Cameron Unveils Tory Plans for US "Chapter 11" Insolvency Rules
A proposal by Conservative leader, David Cameron, to introduce US-Style insolvency rules has come into criticism by corporate recovery specialists. In the US, "Chapter 11" requires that a struggling company may be given a chance to recover by finanical aid from specialised investors, however, In the UK most of the major lenders propping up business are the banks who would be loath to renounce control.
Cameron backs US-style insolvency rules
By George Parker and John Willman
Published: July 14 2008 22:18 | Last updated: July 15 2008 09:15
David Cameron will on Tuesday commit a Conservative government to importing US-style Chapter 11 insolvency rules in an attempt to save companies from going to the wall during economic downturns.
Mr Cameron will say a Tory government would give companies “breathing space” to restructure, protecting them from creditors and curbing job losses.EDITOR’S CHOICE PM pushes for more nuclear power stations - Jul-14 CBI warns Tories over planning bill - Jul-13 Editorial Comment: Cameron's big flaw - Jul-05 Company troubles begin to stack up - Apr-28 Lords ruling helps foreign liquidators - Apr-09 Treasury urged to reform insolvency laws - Feb-25
He will tell the CBI employers’ group: “The credit crunch has meant more companies are finding it hard to get the money they need to keep their business alive. That means one thing: more companies going into liquidation.
“And we all know what liquidation means – job losses. This isn’t right for the companies which are fundamentally sound, nor for the banks who lend these companies money, nor for its employees who are being laid off.”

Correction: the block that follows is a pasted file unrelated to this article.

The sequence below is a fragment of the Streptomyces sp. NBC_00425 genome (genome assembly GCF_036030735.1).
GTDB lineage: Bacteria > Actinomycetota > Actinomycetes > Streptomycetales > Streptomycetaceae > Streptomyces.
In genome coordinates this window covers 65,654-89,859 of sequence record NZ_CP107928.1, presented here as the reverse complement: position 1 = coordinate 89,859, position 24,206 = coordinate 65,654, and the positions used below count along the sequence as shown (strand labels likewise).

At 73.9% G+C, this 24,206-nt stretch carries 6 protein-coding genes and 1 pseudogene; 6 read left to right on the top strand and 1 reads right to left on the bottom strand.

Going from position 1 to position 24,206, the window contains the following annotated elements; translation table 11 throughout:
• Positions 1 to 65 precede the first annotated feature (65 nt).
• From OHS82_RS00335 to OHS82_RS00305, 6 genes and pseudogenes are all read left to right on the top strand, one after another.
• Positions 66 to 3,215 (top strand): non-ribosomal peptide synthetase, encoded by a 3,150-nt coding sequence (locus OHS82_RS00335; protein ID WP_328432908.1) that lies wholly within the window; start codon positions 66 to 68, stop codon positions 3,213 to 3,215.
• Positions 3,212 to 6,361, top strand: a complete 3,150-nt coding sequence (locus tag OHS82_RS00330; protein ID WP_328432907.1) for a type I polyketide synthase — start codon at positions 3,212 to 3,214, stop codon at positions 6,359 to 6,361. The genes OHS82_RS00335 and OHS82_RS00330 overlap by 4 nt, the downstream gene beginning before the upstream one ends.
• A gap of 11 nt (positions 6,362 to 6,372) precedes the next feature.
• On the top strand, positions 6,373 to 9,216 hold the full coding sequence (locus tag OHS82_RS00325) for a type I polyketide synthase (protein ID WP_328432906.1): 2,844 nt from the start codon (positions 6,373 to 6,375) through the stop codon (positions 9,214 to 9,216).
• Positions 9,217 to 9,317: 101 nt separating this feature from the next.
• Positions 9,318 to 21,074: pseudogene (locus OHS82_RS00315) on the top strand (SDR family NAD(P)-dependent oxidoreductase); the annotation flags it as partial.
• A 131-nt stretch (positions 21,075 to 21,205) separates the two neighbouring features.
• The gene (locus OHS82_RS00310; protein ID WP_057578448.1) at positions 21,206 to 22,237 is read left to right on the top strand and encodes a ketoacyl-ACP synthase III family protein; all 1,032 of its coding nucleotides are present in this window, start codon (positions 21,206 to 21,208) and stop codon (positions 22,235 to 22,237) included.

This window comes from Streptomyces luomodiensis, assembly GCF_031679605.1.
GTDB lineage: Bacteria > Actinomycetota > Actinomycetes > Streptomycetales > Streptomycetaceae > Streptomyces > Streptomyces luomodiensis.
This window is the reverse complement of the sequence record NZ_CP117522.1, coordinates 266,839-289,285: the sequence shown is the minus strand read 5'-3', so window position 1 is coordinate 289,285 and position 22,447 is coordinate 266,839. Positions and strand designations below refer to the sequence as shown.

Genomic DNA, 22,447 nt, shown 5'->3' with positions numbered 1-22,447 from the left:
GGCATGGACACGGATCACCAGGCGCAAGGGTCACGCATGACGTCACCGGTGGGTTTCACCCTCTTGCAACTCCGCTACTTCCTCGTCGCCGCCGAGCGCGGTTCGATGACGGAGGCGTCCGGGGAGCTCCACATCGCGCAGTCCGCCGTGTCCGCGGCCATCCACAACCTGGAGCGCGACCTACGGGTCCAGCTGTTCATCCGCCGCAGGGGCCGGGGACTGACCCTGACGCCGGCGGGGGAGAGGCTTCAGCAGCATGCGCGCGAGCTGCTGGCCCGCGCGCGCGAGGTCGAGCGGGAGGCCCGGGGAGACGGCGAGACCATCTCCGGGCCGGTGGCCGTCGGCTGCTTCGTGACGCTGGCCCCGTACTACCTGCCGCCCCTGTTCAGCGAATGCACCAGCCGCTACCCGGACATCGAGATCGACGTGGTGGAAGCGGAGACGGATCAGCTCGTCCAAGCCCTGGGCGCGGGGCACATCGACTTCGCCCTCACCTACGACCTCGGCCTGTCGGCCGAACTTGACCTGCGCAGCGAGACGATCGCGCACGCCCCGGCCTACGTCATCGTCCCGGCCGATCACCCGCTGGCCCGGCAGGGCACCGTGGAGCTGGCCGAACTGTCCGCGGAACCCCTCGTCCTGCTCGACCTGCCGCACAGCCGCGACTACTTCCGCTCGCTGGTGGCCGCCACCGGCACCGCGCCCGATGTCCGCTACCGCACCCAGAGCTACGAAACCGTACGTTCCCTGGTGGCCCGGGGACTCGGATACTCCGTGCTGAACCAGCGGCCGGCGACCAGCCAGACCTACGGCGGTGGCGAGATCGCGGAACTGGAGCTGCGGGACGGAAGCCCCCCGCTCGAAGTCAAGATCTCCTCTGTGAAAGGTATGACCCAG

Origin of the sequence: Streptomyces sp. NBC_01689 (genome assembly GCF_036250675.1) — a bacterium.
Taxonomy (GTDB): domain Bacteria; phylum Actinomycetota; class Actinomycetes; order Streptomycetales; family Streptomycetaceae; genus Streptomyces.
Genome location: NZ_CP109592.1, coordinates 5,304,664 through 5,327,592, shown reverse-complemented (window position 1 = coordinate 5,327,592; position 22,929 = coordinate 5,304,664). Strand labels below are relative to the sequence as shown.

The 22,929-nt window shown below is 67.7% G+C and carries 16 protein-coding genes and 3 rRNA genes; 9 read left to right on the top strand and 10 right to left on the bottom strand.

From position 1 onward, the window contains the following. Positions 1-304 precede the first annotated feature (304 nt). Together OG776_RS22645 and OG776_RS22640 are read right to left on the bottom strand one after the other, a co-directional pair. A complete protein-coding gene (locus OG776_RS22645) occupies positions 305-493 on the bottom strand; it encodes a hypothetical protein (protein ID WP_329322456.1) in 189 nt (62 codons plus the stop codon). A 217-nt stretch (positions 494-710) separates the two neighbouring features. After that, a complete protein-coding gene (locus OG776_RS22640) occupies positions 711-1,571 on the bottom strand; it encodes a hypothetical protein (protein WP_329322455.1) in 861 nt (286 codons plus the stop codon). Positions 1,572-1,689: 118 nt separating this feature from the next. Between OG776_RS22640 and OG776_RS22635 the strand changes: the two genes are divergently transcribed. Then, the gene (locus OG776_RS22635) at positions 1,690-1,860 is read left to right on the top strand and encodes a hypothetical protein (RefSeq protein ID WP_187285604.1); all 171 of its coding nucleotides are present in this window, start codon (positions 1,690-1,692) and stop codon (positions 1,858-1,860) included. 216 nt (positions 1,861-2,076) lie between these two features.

Mr Cameron believes Britain’s insolvency system does not afford enough protection to struggling companies, a view shared by many business leaders, who fear a growing wave of insolvencies as cash-strapped banks refuse to lend more to companies and call in loans from those in trouble.
“There are some very helpful aspects of the Chapter 11 system that can give companies a better chance of survival and reorganisation,” Mark Byers, head of recovery and reorganisation at accountants Grant Thornton, said on Monday.
The European High Yield Association, which represents banks, investors, lawyers and insolvency experts, warned last year the UK’s insolvency regime needed an overhaul. Increasingly complex restructurings involving hedge funds and private equity firms as well as banks required a “predictable, supervised restructuring process” handled by a court.
However, some insolvency experts have warned against the court-run US approach that allows distressed companies to enter and leave Chapter 11 more than once.
Mr Cameron will say the Tories will consult on which aspects of the US system should apply in the UK.
However, his advisers have focused on three areas: an “automatic stay of enforcement” of debt by creditors, granted for a renewable period of a few months, while management stays and tries to negotiate a restructuring; priority funding for distressed companies, to whom lenders could give money in exchange for “super priority” over other unsecured creditors; and binding measures agreed by court and a majority of creditors to stop “unscrupulous” creditors from vetoing desirable restructurings.
Mr Cameron’s speech, which will focus on the economy generally, will attempt to rebuild bridges with the business community, which has deplored his opposition to a new runway at Heathrow and reforms to the planning system to facilitate big infrastructure projects, such as nuclear power stations.
Copyright The Financial Times Limited 2008